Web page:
Times Reader and offline Silverlight at Mix07

I’m attending a panel discussion on the WPF-based Times Reader, with Tom Bodkin, Assistant Managing Editor and Design Director at the New York Times, and media designers Roger Black, and Filipe Fortes.

Bodkin is talking about the Times Reader, which is sees as offering the best of both worlds – print and web. He is an enthusiast for the tablet PC, but prefers the smaller ones like the Fujitsu P1610 [I agree 100%, I’m on a Toshiba Portege M400 now, but still miss my old, smaller Acer C110]. He thinks that multi-purpose tablets have more future than dedicated devices like Sony’s reader.

He likes the fact that Times Reader publications feel like a publication – “it’s not webby”, he says. He’s showing off some of the features of Reader, including newer features like “news in pictures”, which is a slideshow of images, and the ability to add ink notes to stories when using a Tablet PC. “It’s a print publication plus”, he says. He demonstrates the intelligent reformatting that Reader provides. There’s also a great new search feature, which includes word search and a graphical topic map that shows related stories.

I asked about the cross-platform issue. According to Bodkin a Silverlight implementation is on the way, which includes most of the features in the full version, in “a matter of months.”

This intrigues me, as I had been told by some Microsoft people that Reader would be difficult to implement in Silverlight. Two obvious issues are the limited text features, and the lack of offline storage. There is isolated storage coming in Silverlight 1.1 (far more than a matter of months away), but this will be inadequate for Reader.

It turns out that Nick Thuesen is here, the lead developer for Times Reader. I spoke to him afterwards. He has a neat solution for Silverlight’s limitations. The plan is to use an embedded browser (Safari web kit) and to host Silverlight within that. This way, the native desktop app can handle offline storage; Silverlight becomes more like Adobe’s Apollo, a desktop rich internet application.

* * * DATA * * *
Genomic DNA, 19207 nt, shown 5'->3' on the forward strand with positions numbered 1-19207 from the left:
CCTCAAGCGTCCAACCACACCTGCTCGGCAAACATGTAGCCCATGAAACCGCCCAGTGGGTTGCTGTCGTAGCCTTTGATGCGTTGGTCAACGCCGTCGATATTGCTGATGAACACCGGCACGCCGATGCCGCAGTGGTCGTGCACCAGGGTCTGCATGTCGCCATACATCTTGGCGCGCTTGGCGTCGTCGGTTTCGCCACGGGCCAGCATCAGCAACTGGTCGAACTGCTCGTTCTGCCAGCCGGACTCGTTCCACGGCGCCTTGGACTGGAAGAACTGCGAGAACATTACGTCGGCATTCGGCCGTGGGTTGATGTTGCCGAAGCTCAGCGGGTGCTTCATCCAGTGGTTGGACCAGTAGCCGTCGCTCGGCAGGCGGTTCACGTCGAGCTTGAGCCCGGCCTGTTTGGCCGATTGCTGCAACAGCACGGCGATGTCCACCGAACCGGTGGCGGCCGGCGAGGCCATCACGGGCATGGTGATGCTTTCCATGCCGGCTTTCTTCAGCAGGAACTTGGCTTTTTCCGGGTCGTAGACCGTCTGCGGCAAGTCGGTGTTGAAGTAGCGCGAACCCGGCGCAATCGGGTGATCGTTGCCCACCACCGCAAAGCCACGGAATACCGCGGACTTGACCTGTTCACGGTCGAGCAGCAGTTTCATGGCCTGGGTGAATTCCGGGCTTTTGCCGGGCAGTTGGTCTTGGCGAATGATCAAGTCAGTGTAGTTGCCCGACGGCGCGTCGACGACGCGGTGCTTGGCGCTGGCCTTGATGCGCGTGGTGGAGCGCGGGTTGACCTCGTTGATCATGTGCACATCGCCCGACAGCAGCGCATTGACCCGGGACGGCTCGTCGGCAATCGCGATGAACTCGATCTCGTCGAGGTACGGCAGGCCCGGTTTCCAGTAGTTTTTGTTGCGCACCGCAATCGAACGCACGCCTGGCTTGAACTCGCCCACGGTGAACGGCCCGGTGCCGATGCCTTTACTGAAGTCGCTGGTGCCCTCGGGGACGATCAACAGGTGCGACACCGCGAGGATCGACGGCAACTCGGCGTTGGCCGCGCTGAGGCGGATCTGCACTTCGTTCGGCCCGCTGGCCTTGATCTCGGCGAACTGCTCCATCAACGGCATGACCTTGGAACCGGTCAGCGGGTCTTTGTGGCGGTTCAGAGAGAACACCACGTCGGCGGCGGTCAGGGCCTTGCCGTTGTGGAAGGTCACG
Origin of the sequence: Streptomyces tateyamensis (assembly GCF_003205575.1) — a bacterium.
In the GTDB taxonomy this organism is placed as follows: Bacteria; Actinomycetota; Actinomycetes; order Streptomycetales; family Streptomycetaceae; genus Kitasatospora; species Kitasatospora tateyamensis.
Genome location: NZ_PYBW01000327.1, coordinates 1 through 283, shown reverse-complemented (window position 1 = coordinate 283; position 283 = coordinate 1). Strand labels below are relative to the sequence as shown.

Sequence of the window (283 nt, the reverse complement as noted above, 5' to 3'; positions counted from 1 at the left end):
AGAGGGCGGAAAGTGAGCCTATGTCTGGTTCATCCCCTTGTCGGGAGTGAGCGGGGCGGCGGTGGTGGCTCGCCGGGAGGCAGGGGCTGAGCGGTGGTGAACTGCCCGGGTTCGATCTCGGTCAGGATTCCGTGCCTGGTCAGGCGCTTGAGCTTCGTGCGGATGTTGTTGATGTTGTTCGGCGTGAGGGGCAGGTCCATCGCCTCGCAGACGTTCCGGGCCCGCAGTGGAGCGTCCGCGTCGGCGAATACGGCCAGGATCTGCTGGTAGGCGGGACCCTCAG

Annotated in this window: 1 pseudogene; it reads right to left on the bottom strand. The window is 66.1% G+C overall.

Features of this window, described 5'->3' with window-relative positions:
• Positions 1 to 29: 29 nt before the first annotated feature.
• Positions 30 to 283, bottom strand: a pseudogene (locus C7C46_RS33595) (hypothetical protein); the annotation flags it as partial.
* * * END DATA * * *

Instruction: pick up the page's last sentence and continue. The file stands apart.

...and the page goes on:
Why not Adobe PDF? “There’s no reflowing, PDFs are really limited,” says Bodkin. “We had an electronic New York Times in PDF, but to read anything… it’s just impractical.” “And this can update,” adds Roger Black, “But the big thing to me is the type. How this will work in Silverlight is not completely worked out.”

Fortes talks about magazine publishing through a WPF Reader, with a more intensively visual appearance, embedded video, and community features like most popular articles, most popular ads. He is also saying that typical web content still lacks the sophistication that print provides (think fashion images, carefully designed text). I find this thought-provoking: is the Web really so bad for this? Clearly this is impossible for naked HTML, but when supplemented by Flash and/or clever CSS?

There’s discussion about the continuing bias towards metaphors that work in the print world but not in the web world. The suggestion is that we still have a lot to learn about how to present content electronically.

Bodkin says that the NY Times writes two sets of headlines; web headlines are more literal than print in order to work well for search engines. This reminds me of a post I made three years ago called Google edits the internet:

…how much of what we read on the Web is influenced by Google’s search and advertising algorithms?

Black talks about a problem with the Reader, which is its dependence on templates into which XML content is poured. Good though they are, this is restrictive in design terms, compared to the complete flexibility of print.

What’s coming in Times Reader? Bodkin mentions plans for video, downloaded on demand, and the possibility of interactive features such as those Fortes has described.

Finally the panel considers some of the business issues. Income from web sites such as nytimes.com remains only a tiny fraction of what is needed to run a newsroom with a global network of reporters; armies bloggers do not remove the need for professional journalists. If print is slowly declining (and I think it is – Thuessen mentions that he has never bought a newspaper), then the question of “who pays” is important and largely unanswered.

Sadly, I stopped using the Times Reader when it went pay-only.

 

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